Considering the size of Grafton Underwood, and then fact that 3000 men and women lived here, there is little to see for the casual eye. A beautiful place to walk, Grafton’s secrets are well hidden; perhaps too well hidden, but maybe the fact that it is so peaceful is as a result and great service to those that fought in that terrible battle above the skies of Europe directly from here.

There is a superb website dedicated to the crews of  Grafton Underwood and it can be found at: http://384thbombgroup.com

Grafton Underwood was originally visited in 2014, this post has been updated since then. It forms part of Trail 6.

Advertisements

18 thoughts on “RAF Grafton Underwood – a remarkably important and historical place.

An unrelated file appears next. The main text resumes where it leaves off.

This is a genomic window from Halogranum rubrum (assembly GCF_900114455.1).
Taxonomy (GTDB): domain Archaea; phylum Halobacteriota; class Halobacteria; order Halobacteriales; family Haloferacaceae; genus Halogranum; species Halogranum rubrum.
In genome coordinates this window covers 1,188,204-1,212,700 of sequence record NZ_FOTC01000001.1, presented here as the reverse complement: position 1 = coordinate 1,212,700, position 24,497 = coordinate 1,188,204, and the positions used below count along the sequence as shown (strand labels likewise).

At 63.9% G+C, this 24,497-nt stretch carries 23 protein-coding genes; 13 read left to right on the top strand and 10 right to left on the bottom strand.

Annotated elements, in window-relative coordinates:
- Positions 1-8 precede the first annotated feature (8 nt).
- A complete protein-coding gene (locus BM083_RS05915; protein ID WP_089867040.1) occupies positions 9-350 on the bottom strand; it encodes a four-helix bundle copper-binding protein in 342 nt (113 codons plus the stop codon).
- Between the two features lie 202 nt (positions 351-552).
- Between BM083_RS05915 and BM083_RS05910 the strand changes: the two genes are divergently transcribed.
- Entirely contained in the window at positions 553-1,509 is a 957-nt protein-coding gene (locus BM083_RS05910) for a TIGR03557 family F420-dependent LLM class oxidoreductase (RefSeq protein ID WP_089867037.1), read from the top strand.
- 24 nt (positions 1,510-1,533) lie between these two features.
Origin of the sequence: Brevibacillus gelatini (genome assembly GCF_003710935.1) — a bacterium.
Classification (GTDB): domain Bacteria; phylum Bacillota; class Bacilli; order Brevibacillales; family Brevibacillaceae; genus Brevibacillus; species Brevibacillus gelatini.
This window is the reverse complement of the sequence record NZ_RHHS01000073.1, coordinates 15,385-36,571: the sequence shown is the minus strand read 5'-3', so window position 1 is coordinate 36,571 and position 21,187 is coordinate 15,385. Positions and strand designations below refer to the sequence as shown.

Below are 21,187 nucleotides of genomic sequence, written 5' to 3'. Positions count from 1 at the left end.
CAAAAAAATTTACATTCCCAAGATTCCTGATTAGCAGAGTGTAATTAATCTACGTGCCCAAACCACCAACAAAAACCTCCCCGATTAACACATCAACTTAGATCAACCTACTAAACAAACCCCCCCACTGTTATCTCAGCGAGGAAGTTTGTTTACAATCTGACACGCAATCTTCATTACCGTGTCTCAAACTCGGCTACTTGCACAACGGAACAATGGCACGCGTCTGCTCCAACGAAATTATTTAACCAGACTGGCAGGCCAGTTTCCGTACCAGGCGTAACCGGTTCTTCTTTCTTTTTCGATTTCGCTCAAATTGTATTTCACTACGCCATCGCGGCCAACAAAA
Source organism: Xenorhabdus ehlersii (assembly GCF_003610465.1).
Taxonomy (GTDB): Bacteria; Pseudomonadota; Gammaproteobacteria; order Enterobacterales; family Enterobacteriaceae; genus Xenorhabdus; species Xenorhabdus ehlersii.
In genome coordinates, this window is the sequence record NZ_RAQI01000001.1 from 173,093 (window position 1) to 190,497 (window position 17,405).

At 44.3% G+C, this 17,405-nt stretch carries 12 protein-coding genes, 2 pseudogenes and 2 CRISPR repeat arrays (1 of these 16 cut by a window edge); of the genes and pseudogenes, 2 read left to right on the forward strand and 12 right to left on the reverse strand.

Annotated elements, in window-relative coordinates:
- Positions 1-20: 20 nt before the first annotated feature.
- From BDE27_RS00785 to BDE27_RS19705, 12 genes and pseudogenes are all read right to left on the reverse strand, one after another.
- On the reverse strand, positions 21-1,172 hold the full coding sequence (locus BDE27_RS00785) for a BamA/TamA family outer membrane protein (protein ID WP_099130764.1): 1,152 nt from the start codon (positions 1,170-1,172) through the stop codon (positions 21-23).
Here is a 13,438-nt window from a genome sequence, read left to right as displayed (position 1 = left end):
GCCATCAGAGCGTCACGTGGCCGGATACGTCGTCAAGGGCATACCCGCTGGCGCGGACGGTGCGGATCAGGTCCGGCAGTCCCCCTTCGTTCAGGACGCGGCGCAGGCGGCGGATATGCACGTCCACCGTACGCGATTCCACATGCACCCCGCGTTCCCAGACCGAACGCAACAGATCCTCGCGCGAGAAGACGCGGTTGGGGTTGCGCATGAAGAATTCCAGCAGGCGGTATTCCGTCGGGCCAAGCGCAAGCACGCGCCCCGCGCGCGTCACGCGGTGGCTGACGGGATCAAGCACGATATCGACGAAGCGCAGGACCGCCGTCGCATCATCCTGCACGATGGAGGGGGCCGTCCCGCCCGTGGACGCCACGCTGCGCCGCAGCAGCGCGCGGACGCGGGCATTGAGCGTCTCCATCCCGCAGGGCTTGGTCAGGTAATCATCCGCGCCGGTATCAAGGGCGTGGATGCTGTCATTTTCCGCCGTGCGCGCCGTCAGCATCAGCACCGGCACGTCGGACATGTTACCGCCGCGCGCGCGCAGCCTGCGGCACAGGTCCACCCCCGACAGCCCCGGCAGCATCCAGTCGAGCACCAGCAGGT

1. Hi Andy, to avoid a convoluted situation, I am now (finally) a permanent resident of the US in Minnesota. Please email me anytime at: richreynolds74@gmail.com I intend to travel back to the UK twice a year because my Dad and I love aviation. His health isn’t too good these days, but he really understands old airfields, as does his best friend. I really think that you and I have a friendship online, I would really appreciate your suggestions on where we should go, because, overgrown or not, the archaeology of sites is what really interests us. I have to say, my friend Neil, he’s ex-RAF, in his 50s, extremely skeptical, but when I showed him your site, he said ‘Wow!’. So, next time we guys plan a trip, if its ok, I’ll ask you the best way to go about it. You may have noticed that I have pared down my site. This is temporary. Just yesterday, I was granted full US residential status, and dual-citizenship will follow. As much as I loved WWI my true passion is Finland and the Gulf of Finland and Baltic Sea. We all have our weird loves, those are mine, I lived in Finland for 3 years and really got to understand the culture, in total I worked there for 12 years (Commercial Diver), the Finns are considered ‘cold’ people. In a sense they are. But once they accept you as a friend, you have a friend for life. I’m going off track a little – my main concerns right now (given a new baby and moving to the US) are to continue to support what I call the ‘Main’ guys. You, Tony Wilkins (like you a top-bloke), John Knifton, GP Cox and obviously, the top-man of aviation blogging – Pierre Lagacé.